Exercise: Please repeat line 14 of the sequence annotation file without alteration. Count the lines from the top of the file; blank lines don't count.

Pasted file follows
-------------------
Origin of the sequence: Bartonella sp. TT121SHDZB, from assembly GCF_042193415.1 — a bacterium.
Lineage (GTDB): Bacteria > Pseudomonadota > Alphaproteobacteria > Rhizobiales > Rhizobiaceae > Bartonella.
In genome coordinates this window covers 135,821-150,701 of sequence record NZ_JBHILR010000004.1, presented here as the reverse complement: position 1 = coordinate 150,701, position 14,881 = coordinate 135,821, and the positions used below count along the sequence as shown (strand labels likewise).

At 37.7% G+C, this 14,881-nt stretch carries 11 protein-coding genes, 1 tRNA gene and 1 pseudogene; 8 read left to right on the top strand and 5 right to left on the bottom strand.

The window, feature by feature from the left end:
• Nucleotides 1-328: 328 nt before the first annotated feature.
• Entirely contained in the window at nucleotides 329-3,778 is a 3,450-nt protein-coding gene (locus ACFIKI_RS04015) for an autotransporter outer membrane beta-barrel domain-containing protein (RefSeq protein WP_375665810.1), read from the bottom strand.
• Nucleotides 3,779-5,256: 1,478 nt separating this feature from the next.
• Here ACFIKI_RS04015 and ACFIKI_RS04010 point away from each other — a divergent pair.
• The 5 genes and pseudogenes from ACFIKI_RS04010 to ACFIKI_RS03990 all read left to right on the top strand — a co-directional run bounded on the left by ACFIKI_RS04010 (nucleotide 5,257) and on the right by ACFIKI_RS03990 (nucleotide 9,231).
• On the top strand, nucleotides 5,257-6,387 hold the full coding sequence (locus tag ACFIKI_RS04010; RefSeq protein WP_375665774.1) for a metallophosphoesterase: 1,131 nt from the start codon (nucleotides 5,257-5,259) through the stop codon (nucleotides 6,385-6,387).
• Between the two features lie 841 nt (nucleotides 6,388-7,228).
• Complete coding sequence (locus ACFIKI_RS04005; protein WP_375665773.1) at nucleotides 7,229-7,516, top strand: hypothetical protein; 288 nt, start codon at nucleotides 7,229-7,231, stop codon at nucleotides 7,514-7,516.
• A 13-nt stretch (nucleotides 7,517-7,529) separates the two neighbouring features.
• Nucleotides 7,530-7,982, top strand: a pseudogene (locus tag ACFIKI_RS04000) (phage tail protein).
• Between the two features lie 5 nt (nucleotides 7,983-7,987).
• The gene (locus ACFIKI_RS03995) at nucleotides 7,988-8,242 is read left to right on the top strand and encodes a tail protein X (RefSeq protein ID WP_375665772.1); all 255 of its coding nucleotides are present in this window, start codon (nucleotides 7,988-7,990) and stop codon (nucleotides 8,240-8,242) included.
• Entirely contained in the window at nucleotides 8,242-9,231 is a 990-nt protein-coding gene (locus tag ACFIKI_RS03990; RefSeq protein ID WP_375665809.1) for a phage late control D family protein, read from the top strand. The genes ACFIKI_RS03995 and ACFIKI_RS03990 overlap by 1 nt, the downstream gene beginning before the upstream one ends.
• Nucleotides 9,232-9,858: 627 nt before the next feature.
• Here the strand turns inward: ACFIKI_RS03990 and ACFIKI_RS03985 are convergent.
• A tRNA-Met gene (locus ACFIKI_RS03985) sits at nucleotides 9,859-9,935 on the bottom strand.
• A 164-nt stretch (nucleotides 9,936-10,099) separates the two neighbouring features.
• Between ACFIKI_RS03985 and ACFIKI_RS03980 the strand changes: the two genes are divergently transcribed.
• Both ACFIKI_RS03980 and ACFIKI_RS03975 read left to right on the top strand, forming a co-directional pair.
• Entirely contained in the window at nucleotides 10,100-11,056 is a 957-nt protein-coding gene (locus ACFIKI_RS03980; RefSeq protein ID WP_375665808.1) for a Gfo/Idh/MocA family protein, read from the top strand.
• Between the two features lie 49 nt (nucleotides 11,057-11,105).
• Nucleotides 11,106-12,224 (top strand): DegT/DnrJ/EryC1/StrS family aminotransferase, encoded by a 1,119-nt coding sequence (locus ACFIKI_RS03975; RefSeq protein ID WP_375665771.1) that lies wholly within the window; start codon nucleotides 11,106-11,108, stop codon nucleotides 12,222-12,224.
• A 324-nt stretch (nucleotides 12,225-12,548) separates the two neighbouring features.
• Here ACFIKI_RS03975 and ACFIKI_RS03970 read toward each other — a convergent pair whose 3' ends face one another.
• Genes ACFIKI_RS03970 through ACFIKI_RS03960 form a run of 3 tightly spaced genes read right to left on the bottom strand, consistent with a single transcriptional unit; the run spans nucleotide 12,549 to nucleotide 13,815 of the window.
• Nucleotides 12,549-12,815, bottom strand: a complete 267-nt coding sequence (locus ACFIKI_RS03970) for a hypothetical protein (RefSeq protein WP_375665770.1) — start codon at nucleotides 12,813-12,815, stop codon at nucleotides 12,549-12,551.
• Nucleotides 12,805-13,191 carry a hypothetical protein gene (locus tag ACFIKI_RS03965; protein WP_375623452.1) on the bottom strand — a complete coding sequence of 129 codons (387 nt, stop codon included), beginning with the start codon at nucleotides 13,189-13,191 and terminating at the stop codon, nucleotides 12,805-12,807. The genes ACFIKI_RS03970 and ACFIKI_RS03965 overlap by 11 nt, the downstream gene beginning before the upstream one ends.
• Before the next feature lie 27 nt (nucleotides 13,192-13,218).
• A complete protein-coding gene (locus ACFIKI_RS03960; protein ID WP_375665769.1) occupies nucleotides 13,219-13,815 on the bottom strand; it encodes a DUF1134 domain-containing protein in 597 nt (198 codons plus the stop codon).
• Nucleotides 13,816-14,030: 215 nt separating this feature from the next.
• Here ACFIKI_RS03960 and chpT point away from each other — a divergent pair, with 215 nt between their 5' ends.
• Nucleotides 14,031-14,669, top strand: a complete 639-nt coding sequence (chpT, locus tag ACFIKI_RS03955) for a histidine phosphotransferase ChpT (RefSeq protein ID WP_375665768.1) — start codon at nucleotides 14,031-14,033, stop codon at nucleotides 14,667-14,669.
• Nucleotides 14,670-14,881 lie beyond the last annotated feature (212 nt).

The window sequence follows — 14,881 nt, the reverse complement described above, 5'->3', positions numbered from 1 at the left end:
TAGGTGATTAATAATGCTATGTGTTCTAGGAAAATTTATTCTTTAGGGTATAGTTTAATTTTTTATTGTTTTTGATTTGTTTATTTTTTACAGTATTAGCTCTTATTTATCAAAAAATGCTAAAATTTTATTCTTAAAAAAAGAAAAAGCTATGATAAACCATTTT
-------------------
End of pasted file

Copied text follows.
• A 13-nt stretch (nucleotides 7,517-7,529) separates the two neighbouring features.